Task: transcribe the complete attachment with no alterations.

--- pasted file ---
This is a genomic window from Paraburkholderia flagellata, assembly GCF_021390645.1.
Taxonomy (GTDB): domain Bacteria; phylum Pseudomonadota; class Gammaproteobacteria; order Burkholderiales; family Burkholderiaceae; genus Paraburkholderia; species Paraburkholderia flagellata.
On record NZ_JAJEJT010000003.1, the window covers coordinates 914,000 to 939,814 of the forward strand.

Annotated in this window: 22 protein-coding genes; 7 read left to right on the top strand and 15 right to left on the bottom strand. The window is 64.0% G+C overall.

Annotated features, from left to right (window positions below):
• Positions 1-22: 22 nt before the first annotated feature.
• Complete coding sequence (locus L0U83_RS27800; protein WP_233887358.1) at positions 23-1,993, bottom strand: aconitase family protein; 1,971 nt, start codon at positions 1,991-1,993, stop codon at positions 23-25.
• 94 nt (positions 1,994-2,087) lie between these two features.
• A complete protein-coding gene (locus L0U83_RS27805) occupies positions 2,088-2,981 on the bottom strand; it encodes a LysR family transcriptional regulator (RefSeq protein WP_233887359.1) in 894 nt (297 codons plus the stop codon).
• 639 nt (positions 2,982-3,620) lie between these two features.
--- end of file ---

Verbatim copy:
This is a genomic window from Paraburkholderia flagellata, assembly GCF_021390645.1.
Taxonomy (GTDB): domain Bacteria; phylum Pseudomonadota; class Gammaproteobacteria; order Burkholderiales; family Burkholderiaceae; genus Paraburkholderia; species Paraburkholderia flagellata.
On record NZ_JAJEJT010000003.1, the window covers coordinates 914,000 to 939,814 of the forward strand.

Annotated in this window: 22 protein-coding genes; 7 read left to right on the top strand and 15 right to left on the bottom strand. The window is 64.0% G+C overall.

Annotated features, from left to right (window positions below):
• Positions 1-22: 22 nt before the first annotated feature.
• Complete coding sequence (locus L0U83_RS27800; protein WP_233887358.1) at positions 23-1,993, bottom strand: aconitase family protein; 1,971 nt, start codon at positions 1,991-1,993, stop codon at positions 23-25.
• 94 nt (positions 1,994-2,087) lie between these two features.
• A complete protein-coding gene (locus L0U83_RS27805) occupies positions 2,088-2,981 on the bottom strand; it encodes a LysR family transcriptional regulator (RefSeq protein WP_233887359.1) in 894 nt (297 codons plus the stop codon).
• 639 nt (positions 2,982-3,620) lie between these two features.